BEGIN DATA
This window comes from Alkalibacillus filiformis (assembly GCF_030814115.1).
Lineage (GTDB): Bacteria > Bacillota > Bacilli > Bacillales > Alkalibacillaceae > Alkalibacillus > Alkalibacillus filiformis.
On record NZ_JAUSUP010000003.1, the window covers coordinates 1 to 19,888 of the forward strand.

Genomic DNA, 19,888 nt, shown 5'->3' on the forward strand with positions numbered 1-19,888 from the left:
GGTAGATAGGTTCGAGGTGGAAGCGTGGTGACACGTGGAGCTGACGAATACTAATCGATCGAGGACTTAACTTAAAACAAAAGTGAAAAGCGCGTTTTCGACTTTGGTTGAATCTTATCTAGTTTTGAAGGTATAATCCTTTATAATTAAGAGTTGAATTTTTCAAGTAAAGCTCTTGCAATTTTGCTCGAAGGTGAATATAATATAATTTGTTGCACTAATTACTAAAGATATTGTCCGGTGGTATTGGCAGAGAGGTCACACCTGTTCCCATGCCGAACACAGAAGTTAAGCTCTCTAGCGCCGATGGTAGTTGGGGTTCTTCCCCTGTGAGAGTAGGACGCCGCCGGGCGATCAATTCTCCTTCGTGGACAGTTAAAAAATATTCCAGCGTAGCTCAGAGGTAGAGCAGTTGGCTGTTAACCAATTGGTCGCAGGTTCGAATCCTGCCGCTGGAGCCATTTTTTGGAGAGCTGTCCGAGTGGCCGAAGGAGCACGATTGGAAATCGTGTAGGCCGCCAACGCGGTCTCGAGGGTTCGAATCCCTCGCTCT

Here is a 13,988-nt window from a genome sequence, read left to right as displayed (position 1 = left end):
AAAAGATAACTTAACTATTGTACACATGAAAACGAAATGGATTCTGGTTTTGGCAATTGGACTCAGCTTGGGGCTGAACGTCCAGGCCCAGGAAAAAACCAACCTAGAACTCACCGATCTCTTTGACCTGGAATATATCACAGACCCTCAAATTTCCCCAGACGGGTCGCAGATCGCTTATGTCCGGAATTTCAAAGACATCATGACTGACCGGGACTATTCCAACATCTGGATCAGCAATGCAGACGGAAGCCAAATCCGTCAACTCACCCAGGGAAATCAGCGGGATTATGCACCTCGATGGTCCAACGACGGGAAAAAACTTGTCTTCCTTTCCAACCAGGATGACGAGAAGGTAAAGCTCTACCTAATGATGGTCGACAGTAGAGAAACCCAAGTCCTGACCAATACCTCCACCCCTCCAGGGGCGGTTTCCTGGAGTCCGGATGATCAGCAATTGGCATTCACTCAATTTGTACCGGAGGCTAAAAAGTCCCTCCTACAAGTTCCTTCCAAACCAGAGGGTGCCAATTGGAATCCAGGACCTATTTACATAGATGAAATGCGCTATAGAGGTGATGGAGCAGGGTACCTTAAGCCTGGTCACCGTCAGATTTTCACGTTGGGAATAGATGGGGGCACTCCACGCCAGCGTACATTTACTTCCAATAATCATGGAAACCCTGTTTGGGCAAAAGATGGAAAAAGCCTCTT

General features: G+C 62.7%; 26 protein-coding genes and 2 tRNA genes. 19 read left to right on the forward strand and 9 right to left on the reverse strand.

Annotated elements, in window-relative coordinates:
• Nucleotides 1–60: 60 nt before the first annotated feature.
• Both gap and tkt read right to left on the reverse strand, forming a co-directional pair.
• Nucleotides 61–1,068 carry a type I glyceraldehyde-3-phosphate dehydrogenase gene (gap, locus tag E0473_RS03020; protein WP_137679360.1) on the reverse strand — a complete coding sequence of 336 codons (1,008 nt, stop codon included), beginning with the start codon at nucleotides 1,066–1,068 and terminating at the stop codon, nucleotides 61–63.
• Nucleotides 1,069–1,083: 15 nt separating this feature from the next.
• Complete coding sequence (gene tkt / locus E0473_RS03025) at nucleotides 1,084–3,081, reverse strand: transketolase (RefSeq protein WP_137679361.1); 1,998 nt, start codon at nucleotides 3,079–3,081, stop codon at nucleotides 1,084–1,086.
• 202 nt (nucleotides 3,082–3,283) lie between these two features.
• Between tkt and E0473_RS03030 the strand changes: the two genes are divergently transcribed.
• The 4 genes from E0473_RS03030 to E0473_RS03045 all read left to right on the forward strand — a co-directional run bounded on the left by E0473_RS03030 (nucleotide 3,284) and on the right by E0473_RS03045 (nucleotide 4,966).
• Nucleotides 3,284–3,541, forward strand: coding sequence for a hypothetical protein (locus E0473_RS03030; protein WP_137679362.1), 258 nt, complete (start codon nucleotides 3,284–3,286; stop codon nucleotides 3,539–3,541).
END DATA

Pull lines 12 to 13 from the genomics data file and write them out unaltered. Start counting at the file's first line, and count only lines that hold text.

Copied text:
• Nucleotides 61–1,068 carry a type I glyceraldehyde-3-phosphate dehydrogenase gene (gap, locus tag E0473_RS03020; protein WP_137679360.1) on the reverse strand — a complete coding sequence of 336 codons (1,008 nt, stop codon included), beginning with the start codon at nucleotides 1,066–1,068 and terminating at the stop codon, nucleotides 61–63.
• Nucleotides 1,069–1,083: 15 nt separating this feature from the next.